CAUTIONARY TALE No. 2 – By Mike Lucas

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Reposted by request  11 November 2021

Article from Sadler Owner’s Magazine, January 2001


There is a tendency for most owners to assume that self-draining cockpits will look after

themselves, because operation is automatic. The reality is that any malfunction of the drains does

severely endanger the safety of the craft. This will arise either through a drain blockage or the hose

detaching from the spigot or seacock.

Take care during the winter (when the boat is ashore) that leaves do not fill the cockpit and block

the drain hose. We have learned only this month of a Sadler 29 which experienced this problem.

The water flowed into the cockpit stowage trough, through into the engine bilge and then

overflowed into the cabin, where it proceeded to fill up the boat to the level of the sole boards.

Each of the Sadler and Starlight models has a different cockpit layout and I now make a few

comments for each boat.


Both the 39 and 35 drain in a similar manner, from spigots glassed in to the drains at aft end of

cockpit, proceeding downwards to skin fittings fitted to the underside of the quarter of the boat.

Clearly these fittings are above the water line at rest, but underway they will be underwater. The

outlet spigots are joined with good quality reinforced hose which after ten years is still likely to be

in reasonable condition. However, do check the jubilee clips (which should be two at the top and

two at the bottom) for security. After ten years there is probably a case for replacing the hose since

it will by now have aged and hardened. When replacing, do take the opportunity to route the hose

so that it is clear of gear and equipment stowed in the lazarette lockers.

Sadler 34

These are done in a similar manner to the Starlight, but upto 1989 the hose fitted by Sadler Yachts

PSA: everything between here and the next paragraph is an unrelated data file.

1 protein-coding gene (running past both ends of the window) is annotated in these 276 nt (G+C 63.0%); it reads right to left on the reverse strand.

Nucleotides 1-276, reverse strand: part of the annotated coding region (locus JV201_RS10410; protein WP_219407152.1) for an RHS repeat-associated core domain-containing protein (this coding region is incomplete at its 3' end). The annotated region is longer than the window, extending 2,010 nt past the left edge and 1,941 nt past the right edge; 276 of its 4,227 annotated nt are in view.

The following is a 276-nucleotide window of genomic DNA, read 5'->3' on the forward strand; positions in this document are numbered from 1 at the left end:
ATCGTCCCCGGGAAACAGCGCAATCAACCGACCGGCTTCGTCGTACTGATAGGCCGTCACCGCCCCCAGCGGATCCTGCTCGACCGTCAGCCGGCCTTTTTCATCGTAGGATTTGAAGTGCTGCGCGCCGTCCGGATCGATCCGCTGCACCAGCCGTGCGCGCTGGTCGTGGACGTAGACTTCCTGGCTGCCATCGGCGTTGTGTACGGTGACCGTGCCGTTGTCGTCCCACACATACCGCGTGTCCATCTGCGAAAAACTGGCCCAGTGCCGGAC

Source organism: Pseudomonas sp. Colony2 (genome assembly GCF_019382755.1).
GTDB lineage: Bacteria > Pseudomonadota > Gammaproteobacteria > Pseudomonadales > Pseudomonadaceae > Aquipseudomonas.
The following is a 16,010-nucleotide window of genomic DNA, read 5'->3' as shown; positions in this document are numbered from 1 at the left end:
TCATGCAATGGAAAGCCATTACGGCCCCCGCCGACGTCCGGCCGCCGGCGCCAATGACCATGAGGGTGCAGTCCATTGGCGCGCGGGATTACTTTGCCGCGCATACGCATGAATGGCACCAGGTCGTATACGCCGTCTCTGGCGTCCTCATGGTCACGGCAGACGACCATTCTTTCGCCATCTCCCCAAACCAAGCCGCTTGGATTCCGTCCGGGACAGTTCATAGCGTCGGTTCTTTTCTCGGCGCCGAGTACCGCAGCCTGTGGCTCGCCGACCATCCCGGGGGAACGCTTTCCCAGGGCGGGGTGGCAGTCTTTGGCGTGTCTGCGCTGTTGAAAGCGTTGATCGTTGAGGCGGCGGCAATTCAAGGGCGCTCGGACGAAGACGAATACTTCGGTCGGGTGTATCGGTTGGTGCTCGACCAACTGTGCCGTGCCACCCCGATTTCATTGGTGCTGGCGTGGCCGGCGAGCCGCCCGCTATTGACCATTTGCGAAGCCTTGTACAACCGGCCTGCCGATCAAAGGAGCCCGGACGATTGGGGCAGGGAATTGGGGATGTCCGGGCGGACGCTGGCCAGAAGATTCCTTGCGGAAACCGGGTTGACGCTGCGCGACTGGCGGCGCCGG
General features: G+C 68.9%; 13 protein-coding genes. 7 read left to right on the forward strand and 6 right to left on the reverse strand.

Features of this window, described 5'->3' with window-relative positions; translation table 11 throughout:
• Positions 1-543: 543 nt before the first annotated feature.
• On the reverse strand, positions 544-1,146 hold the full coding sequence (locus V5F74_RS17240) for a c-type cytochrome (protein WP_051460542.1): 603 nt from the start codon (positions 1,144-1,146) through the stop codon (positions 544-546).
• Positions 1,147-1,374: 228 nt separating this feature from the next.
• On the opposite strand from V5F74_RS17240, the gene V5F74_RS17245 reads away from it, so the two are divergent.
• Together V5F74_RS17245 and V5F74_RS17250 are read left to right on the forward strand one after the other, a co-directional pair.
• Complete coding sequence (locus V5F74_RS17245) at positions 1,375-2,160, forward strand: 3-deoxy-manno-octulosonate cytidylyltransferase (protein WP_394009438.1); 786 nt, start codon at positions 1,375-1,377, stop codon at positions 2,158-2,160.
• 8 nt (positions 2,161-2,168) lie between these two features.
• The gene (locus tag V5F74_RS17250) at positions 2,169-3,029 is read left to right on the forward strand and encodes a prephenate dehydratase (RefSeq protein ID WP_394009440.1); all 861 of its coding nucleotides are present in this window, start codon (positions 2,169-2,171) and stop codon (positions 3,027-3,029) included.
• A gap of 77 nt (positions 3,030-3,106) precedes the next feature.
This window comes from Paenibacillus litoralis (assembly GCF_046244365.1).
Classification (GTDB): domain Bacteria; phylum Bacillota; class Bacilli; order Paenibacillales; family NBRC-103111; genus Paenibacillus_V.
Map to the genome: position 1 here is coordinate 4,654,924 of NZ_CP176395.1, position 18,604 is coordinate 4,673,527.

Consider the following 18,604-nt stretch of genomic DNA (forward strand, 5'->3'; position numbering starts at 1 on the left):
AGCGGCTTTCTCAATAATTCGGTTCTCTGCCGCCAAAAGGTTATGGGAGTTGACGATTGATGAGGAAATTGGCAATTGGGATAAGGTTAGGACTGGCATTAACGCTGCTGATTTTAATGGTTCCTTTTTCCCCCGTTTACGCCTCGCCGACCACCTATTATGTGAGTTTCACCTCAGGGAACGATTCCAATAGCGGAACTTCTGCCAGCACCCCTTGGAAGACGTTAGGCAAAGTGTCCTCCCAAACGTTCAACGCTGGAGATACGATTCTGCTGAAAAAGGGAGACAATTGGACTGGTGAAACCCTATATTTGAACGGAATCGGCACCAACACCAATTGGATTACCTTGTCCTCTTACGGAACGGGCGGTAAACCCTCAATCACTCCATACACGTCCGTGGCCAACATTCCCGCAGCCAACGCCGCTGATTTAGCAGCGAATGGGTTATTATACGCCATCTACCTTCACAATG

was not reinforced. The hose certainly needs replacing with reinforced or ribbed hose and at the

same time, check jubilee clip fastenings. Also check that lazarette contents do not apply pressure

on the vulnerable hose and hence the fastenings.

Sadler 32

Access to the self-drainers can be obtained by lifting the cockpit floor and the stowage trough out of

position. In the case of the 32 the cockpit drains go outwards to seacocks fitted in the sail locker

(port side) and under the quarter berth (starboard side). These seacocks must be serviced annually

with the other seacocks and hull openings in the boat, but in practice I find they are rarely

examined. As previously, replace the old hose and double clip all joints.

Sadler 29

Like the 32 the self-drain hose can be accessed through the cockpit sole lid and by lifting the

stowage trough. However the drain hose with the 29 goes aft and out through transom skin fittings.

Because these are difficult to get at (particularly the transom fittings) it is vital to service these

components when ashore for the winter.

Sadler 26

This is an almost impossible situation in that you need to be extremely small and agile to get

access to where the hose is attached to the cockpit spigots and then to the skin fittings through the

transom. The problem with the 26 is that there is no removable cockpit sole panel.

Access to the starboard side is just about possible by climbing into the sail locker and working

headfirst through to the transom. There is no doubt that the hose will then need replacing and

securely fixing with double jubilee clips. The port side is impossible to access and I suggest that

you crawl down into the far end of the quarter berth and cut out a suitable rectangular aperture to

enable access to the spigot and skin fitting to be obtained. Having cut the panel out, tidy up the

saw cuts and make up a teak frame to go around the removable panel which can then be screwed

into position with self tappers.

Sadler 25

The self-drainers are situated similar to the 26. However access is much easier through the lifting

aft locker lid, where the necessary work can be done.

Regular maintenance

I recommend that a check be carried out on the self-drain hoses every winter, because any

malfunction when afloat would be difficult to rectify. Should any owners have a further contribution

to make on this matter then why not post it on the Discussion Forum?


Cautionary Tale No.3 to follow soon….